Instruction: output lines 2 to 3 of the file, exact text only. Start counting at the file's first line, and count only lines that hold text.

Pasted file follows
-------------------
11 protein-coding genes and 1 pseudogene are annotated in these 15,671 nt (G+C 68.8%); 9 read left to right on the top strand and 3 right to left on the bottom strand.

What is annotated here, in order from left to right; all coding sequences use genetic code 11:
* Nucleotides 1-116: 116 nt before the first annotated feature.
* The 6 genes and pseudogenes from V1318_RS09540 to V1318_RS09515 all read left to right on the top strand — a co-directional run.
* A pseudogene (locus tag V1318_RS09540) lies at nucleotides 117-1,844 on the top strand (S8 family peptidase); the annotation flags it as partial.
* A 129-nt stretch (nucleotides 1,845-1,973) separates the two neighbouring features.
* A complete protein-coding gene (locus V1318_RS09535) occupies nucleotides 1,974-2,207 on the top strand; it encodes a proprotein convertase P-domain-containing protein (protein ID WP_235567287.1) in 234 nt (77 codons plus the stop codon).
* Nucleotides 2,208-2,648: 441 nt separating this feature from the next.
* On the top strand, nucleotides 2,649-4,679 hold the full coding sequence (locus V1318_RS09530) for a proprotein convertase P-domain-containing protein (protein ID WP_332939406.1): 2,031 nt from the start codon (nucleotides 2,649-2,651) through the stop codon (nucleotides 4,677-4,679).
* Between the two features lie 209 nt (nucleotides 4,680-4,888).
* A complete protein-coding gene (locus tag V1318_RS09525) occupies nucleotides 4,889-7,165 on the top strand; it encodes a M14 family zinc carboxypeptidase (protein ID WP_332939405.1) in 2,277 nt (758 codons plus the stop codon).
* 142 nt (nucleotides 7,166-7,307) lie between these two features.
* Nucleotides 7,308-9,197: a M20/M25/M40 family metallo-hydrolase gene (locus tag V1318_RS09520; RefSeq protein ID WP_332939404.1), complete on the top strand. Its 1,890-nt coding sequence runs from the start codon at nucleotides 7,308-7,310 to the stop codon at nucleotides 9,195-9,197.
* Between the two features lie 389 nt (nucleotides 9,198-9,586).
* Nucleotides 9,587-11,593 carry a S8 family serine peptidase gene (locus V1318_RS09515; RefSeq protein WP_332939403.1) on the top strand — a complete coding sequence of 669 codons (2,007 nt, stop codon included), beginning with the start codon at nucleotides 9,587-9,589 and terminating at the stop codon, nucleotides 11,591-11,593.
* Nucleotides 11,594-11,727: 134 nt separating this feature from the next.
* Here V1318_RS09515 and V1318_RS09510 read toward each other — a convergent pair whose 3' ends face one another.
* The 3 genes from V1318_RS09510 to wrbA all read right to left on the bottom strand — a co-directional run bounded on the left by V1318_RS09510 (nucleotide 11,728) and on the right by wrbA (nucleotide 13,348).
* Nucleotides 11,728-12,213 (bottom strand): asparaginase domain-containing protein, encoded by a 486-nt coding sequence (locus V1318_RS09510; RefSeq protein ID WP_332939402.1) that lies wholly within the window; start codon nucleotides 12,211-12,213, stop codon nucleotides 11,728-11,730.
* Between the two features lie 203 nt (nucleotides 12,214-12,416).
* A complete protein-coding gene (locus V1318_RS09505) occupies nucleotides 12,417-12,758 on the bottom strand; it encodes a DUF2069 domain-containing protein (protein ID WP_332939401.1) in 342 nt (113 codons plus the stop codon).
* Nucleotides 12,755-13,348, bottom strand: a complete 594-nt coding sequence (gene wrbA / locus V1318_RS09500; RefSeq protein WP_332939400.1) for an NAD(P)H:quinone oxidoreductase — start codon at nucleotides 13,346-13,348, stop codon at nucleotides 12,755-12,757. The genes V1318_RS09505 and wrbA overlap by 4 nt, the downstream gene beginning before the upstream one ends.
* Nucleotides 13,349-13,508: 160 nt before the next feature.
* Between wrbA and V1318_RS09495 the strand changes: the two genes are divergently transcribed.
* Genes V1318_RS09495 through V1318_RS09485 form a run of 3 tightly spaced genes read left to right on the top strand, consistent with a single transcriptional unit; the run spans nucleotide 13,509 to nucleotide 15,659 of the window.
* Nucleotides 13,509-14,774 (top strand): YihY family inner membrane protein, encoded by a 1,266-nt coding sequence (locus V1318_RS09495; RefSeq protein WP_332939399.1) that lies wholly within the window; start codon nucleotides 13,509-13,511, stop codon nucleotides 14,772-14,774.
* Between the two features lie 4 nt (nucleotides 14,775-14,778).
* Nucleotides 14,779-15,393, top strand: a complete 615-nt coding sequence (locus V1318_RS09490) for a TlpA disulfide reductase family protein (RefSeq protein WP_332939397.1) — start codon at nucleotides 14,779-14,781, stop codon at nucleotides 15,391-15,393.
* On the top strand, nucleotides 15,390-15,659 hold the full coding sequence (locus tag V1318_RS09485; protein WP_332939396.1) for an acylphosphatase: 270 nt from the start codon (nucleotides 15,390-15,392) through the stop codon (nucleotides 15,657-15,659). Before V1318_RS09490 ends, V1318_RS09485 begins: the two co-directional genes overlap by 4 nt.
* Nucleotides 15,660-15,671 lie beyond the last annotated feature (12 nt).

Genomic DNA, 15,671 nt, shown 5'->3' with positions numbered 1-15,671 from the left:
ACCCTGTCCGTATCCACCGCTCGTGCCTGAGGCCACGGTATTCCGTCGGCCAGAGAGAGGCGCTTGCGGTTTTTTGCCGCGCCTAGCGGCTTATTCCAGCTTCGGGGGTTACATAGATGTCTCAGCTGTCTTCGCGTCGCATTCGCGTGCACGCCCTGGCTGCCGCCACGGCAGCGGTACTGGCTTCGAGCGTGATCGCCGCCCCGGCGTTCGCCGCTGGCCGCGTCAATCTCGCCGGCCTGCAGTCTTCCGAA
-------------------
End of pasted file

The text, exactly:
What is annotated here, in order from left to right; all coding sequences use genetic code 11:
* Nucleotides 1-116: 116 nt before the first annotated feature.